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Leadership Is Not About You
There is no ‘i’ in 'team'. There is no 'i’ in 'leader' either.
Many leadership development programmes focus on honing ‘your’ leadership style, ‘your’ leadership skills and strengths, and ‘your’ leadership purpose.
These things are critical.
But the focus on them often far outweighs the importance of understanding the needs of those you are leading.
Exemplary leadership starts with you.
But it is not about you.
Focussing on being a great leader and investing in yourself is clearly necessary.
Doing so to the exclusion of learning about the needs of others is questionable.
To help you reflect on the needs of those who you are leading and how you strike the best balance between ‘we’ and ‘me’ - here are this weeks thought provokers.
Meantime, if you haven’t already - hit the button below:
Wise words: Spoken by Her Majesty Queen Elizabeth II.
And as with the adage there is no ‘i’ in team, there is no 'i’ in leader either.
What comes to mind regarding your leadership, when you reflect on these words?
Reflect: In an increasingly frantic, noisy, and busy world, there are more demands competing for your time than ever. The antidote, the self-care industry proclaims, is to spend more time on mindfulness, finding your purpose; and spending time strengthening you.
But the line between being self aware and self-absorbed is arguably a fine one.
Interestingly, practices such as meditation weren’t originally intended to focus on the ‘self’.; their Eastern origins intended to promote collective community; and "all for one, one for all" interdependence. In the Western world, where individualism is often prioritised over the collective, that has changed.
Think about your own world and operating environment.
Is it principally driving you to focus on yourself as an individual or on the collective?
How does that influence how you think, act and feel?
How does it impact on how you lead, and how people respond to your leadership?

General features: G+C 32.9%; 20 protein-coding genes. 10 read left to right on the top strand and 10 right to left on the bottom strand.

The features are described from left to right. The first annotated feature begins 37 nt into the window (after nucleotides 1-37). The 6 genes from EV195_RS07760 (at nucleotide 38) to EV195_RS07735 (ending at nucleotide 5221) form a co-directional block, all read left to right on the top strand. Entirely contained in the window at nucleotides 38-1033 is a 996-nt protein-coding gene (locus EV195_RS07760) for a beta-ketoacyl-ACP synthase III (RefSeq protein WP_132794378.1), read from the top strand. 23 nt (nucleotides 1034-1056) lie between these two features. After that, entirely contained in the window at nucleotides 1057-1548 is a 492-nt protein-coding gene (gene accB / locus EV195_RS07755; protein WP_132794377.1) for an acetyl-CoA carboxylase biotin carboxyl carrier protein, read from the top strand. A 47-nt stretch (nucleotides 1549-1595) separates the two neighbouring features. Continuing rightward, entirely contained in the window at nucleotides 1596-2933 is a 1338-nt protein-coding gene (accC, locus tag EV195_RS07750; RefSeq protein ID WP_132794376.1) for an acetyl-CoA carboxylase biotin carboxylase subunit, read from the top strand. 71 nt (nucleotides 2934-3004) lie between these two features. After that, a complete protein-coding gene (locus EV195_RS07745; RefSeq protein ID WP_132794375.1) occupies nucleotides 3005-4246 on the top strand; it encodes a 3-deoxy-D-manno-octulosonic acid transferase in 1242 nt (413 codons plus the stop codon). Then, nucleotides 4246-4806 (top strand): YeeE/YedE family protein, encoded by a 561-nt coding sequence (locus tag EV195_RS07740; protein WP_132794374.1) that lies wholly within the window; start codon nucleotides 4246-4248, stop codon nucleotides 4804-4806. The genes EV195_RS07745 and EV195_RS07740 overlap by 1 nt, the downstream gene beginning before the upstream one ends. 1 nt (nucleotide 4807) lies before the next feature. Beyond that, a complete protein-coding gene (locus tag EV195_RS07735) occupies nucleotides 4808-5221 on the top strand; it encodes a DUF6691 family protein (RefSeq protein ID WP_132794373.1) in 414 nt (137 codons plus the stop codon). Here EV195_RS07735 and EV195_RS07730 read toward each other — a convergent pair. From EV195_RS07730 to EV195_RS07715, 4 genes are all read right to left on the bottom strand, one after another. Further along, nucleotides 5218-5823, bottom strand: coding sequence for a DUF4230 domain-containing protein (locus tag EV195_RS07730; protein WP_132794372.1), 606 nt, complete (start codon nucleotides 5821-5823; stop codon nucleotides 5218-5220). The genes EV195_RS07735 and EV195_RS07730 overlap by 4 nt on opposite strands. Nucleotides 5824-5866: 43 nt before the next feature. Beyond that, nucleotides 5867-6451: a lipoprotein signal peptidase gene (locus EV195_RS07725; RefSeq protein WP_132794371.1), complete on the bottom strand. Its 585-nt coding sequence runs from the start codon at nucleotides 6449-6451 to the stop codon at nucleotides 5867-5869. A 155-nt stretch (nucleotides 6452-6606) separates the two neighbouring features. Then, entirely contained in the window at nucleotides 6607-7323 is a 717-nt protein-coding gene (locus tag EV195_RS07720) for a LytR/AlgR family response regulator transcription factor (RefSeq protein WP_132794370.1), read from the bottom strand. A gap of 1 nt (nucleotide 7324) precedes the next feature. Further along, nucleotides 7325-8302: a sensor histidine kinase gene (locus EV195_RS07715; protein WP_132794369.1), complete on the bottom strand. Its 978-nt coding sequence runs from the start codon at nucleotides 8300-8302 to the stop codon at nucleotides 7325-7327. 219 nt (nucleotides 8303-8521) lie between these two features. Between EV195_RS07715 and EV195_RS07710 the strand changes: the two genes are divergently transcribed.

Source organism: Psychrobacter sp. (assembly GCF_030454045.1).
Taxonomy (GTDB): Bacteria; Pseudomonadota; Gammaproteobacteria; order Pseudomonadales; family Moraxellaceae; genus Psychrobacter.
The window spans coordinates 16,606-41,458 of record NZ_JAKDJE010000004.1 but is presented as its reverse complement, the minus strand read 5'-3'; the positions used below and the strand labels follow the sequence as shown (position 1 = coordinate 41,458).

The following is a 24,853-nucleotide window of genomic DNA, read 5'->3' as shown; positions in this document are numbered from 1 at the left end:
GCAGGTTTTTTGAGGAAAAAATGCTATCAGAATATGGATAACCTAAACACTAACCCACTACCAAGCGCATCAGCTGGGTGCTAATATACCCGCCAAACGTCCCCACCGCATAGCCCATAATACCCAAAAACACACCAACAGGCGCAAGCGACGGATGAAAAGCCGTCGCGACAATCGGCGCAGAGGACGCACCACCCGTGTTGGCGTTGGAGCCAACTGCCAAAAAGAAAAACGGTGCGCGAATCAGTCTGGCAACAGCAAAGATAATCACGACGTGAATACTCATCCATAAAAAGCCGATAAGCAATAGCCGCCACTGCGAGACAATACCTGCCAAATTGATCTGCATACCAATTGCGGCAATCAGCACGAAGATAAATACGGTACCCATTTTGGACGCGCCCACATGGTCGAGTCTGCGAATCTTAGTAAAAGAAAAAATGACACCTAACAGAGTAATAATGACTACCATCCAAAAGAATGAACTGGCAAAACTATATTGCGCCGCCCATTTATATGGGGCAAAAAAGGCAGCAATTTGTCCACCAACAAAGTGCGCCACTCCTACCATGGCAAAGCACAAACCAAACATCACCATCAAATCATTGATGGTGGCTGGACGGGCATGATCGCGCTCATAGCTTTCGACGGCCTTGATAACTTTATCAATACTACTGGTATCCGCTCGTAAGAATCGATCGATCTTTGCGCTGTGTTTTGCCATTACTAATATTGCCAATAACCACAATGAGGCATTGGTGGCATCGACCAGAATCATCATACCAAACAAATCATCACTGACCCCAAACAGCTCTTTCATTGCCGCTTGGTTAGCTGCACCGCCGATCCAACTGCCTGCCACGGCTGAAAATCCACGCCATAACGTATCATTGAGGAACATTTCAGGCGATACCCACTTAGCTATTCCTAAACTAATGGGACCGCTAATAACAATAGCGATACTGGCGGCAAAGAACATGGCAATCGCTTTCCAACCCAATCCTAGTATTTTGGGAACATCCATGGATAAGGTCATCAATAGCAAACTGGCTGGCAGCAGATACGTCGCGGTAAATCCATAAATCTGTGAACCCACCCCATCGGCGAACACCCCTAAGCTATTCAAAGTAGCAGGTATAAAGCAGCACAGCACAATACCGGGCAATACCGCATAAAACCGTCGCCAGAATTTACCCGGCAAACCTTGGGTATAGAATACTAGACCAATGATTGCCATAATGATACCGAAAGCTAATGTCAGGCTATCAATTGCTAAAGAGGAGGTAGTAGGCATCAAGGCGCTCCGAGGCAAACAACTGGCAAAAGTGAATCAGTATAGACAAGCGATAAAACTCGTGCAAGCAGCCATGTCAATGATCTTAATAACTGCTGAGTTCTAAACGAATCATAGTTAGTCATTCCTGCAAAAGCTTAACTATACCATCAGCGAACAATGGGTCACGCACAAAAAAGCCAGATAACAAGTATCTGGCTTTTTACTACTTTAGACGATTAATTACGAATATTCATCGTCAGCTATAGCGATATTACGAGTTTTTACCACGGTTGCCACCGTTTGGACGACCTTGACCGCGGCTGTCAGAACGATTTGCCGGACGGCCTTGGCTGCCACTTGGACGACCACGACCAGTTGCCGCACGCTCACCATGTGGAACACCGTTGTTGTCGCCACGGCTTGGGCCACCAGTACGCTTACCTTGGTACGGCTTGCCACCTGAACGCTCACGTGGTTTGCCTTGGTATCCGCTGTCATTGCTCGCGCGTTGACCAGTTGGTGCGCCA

Empathise: Much of the literature on leadership is written from the perspective of you, as the leader. And if you’re a fast-paced leader, focussed on action, pausing to think about the impact on others might not always come naturally.
“The biggest deficit that we have in our society and in the world right now is an empathy deficit. We are in great need of people being able to stand in somebody else’s shoes and see the world through their eyes”.
Think about the week that’s currently underway.
What does it look like through your team’s eyes?
What are they thinking and feeling?
What do they need more of from you to help them be happier and more productive, right now?
Leading others: To help your team and business perform at their best, you need to understand what they need from you to do that. And adapt your style accordingly.
Think about your team and their natural individual styles:
What do you observe about how they think?
What level of detail do they need from you when delegating/setting direction/communicating?
What does a great one-to-one look like from their perspective?
Read: Jonathan Steiman, in his piece for Inc.com describes a neat framework in the form of an acronym that leaders can use to hone in on what their team needs.
How do you invest your time, communication and leadership across the four areas he suggests?
Last Weeks Issue: The Role Model Leader
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